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A gestural account of the velar fricative in Navajo

A gestural account of the velar fricative in Navajo Abstract Using the framework of Articulatory Phonology, we offer a phonological account of the allophonic variation undergone by the velar fricative phoneme in Navajo, a Southern or Apachean Athabaskan language spoken in Arizona and New Mexico. The Navajo velar fricative strongly co-articulates with the following vowel, varying in both place and manner of articulation. The variation in this velar fricative seems greater than the variation of velars in many well-studied languages. The coronal central fricatives in the inventory, in contrast, are quite phonetically stable. The back fricative of Navajo thus highlights 1) the linguistic use of an extreme form of coarticulation and 2) the mechanism by which languages can control coarticulation. It is argued that the task dynamic model underlying Articulatory Phonology, with the mechanism of gestural blending controlling coarticulation, can account for the multiplicity of linguistically-controlled ways in which velars coarticulate with surrounding vowels without requiring any changes of input specification due to context. The ability of phonological and morphological constraints to restrict the amount of coarticulation argues against strict separation of phonetics and phonology. http://www.deepdyve.com/assets/images/DeepDyve-Logo-lg.png Laboratory Phonology de Gruyter

A gestural account of the velar fricative in Navajo

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Publisher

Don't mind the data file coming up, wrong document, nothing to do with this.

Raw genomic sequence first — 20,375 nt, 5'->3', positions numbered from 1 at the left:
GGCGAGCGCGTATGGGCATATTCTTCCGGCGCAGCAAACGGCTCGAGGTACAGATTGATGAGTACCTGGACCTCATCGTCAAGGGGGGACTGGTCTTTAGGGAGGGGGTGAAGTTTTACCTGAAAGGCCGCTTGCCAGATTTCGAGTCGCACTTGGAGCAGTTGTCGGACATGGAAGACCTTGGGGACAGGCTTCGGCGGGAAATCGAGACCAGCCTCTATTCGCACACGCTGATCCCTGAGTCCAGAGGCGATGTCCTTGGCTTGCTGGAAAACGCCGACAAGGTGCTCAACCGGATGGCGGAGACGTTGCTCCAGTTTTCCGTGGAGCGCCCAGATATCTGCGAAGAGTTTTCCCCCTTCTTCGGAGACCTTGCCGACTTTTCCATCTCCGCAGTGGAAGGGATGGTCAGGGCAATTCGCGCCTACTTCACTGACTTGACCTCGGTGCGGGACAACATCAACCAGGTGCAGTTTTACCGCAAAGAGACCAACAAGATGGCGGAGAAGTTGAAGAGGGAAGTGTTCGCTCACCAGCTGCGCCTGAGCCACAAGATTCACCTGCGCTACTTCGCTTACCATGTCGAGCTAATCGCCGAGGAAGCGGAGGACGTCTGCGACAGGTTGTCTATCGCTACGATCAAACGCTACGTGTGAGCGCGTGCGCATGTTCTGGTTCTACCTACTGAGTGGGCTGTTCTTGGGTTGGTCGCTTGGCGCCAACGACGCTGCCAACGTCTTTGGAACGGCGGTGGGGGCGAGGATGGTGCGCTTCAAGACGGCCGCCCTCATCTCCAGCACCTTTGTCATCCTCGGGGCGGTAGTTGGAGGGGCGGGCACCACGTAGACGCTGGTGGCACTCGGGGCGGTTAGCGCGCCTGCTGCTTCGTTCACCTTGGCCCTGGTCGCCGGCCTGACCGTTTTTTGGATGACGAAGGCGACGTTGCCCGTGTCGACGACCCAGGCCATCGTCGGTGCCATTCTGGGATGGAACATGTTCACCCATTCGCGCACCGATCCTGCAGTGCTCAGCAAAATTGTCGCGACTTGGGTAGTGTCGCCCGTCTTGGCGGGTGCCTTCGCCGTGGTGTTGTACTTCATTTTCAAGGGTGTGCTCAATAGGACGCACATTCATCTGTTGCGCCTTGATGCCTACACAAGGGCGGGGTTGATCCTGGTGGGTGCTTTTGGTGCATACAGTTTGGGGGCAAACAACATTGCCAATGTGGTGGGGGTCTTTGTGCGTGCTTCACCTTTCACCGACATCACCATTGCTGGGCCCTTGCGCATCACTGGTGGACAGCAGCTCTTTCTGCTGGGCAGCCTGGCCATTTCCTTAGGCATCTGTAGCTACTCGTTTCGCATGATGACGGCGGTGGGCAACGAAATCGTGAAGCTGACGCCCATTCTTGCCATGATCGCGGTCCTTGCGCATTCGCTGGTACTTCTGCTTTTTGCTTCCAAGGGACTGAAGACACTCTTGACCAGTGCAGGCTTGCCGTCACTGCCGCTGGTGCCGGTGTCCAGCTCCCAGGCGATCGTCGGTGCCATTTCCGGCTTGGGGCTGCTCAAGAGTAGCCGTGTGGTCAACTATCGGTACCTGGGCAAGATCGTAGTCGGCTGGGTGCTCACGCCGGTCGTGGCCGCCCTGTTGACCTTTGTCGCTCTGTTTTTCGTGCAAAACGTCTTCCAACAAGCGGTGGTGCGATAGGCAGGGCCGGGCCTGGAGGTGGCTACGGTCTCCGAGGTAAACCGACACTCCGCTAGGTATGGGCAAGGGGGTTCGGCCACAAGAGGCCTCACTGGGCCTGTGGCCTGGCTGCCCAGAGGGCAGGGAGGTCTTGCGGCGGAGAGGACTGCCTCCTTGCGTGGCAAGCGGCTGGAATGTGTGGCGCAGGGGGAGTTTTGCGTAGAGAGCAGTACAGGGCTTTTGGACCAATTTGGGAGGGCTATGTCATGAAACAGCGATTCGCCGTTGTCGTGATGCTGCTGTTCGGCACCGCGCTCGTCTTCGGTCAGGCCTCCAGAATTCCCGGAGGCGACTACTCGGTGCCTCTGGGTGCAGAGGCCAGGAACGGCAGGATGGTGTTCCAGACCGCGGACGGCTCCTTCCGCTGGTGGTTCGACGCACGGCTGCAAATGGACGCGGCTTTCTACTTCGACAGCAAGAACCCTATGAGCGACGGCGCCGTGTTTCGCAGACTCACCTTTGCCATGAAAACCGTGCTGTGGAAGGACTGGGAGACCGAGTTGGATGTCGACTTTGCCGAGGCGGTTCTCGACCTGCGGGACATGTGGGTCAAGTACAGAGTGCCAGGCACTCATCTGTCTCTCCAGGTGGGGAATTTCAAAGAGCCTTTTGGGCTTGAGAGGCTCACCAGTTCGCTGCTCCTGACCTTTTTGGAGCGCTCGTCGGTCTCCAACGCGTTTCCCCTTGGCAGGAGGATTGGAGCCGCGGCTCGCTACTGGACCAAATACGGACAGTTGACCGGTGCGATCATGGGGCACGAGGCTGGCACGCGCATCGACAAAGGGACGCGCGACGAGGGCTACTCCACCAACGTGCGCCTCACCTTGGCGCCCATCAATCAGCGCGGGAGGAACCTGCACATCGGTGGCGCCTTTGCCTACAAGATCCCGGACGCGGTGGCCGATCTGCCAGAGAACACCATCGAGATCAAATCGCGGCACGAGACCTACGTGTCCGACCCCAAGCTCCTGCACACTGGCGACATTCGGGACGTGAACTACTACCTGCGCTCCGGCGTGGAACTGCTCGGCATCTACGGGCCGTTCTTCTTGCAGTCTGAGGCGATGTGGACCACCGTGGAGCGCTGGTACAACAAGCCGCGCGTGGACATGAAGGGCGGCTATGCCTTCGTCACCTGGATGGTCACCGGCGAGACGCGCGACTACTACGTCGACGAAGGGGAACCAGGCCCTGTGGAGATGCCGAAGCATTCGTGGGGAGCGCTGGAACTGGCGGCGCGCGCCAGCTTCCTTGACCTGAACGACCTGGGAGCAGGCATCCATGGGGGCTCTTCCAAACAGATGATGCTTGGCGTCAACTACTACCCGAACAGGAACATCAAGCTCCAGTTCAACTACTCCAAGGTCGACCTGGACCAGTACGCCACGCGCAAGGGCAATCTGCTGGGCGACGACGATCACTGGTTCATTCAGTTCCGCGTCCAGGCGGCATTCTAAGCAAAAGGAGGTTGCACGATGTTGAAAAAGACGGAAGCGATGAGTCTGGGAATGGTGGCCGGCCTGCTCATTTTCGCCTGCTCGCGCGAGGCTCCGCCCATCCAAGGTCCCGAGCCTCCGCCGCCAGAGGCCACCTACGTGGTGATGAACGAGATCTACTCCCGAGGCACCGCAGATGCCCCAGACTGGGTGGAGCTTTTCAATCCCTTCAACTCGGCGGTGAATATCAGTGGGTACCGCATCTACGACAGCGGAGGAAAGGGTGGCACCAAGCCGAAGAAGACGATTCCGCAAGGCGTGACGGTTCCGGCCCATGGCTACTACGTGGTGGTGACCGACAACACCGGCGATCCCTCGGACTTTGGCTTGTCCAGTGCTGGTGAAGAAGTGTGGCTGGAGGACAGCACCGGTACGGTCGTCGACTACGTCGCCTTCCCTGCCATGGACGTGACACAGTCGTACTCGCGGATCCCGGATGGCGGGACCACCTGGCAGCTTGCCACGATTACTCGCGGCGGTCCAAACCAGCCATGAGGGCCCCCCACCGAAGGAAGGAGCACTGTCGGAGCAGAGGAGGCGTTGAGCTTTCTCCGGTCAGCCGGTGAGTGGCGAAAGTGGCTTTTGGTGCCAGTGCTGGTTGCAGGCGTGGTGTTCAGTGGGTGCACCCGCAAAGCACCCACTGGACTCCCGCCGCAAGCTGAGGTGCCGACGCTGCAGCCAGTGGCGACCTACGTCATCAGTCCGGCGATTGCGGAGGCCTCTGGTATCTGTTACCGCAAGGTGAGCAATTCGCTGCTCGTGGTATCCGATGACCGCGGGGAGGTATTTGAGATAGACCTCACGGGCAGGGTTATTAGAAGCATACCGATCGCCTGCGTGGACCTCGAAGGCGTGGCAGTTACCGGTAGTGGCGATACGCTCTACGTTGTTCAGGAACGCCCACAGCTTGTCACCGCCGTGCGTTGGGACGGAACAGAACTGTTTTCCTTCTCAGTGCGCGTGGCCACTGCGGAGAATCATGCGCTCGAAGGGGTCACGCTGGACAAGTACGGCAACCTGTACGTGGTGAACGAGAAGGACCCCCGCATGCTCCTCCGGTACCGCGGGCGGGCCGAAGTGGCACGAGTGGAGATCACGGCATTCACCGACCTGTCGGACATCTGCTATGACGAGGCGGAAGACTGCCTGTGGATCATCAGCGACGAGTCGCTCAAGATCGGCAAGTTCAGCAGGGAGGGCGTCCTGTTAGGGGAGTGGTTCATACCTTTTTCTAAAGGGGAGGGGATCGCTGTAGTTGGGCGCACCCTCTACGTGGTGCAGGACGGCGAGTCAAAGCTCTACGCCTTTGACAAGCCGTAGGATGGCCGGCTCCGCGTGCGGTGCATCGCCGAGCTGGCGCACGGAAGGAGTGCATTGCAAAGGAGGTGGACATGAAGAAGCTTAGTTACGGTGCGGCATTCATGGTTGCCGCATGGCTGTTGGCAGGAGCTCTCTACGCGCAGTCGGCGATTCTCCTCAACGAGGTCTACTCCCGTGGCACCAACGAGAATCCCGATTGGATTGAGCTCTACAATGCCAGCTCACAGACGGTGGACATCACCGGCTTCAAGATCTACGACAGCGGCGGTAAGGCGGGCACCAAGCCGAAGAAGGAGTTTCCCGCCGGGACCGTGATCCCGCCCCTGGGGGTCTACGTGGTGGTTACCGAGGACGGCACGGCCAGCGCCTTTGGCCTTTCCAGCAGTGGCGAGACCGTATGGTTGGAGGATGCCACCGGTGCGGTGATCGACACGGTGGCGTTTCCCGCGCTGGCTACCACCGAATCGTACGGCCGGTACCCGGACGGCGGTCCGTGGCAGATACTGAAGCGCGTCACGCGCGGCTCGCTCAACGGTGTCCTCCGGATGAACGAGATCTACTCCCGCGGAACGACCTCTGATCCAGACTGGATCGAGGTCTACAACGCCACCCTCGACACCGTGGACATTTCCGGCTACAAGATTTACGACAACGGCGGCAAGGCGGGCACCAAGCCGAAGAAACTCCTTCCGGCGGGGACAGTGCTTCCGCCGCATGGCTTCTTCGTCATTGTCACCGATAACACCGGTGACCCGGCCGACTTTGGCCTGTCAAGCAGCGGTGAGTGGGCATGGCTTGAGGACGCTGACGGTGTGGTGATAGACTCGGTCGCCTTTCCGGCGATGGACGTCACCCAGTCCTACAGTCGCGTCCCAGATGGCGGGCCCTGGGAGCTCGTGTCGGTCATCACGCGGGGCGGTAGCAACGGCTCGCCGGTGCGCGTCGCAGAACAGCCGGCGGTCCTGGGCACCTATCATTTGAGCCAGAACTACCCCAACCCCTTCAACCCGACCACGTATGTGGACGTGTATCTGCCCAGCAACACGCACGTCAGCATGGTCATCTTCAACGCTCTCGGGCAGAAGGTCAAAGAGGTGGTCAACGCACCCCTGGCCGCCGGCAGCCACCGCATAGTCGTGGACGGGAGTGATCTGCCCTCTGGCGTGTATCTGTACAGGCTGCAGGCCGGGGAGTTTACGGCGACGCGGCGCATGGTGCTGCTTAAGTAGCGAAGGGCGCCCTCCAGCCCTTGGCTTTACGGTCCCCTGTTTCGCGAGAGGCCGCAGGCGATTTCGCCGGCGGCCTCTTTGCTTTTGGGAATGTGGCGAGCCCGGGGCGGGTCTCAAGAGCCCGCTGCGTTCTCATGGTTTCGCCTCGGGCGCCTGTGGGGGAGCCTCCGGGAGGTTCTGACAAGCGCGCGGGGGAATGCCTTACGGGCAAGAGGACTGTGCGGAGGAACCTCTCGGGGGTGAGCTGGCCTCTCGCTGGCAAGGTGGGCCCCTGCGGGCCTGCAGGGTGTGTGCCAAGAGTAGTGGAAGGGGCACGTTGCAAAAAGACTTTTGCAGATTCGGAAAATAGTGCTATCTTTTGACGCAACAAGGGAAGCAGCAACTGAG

de Gruyter
Copyright
Copyright © 2012 by the
ISSN
1868-6346
eISSN
1868-6354
DOI
10.1515/lp-2012-0011
Publisher site
See Article on Publisher Site

Abstract

Abstract Using the framework of Articulatory Phonology, we offer a phonological account of the allophonic variation undergone by the velar fricative phoneme in Navajo, a Southern or Apachean Athabaskan language spoken in Arizona and New Mexico. The Navajo velar fricative strongly co-articulates with the following vowel, varying in both place and manner of articulation. The variation in this velar fricative seems greater than the variation of velars in many well-studied languages. The coronal central fricatives in the inventory, in contrast, are quite phonetically stable. The back fricative of Navajo thus highlights 1) the linguistic use of an extreme form of coarticulation and 2) the mechanism by which languages can control coarticulation. It is argued that the task dynamic model underlying Articulatory Phonology, with the mechanism of gestural blending controlling coarticulation, can account for the multiplicity of linguistically-controlled ways in which velars coarticulate with surrounding vowels without requiring any changes of input specification due to context. The ability of phonological and morphological constraints to restrict the amount of coarticulation argues against strict separation of phonetics and phonology.

Journal

Laboratory Phonologyde Gruyter

Published: May 25, 2012

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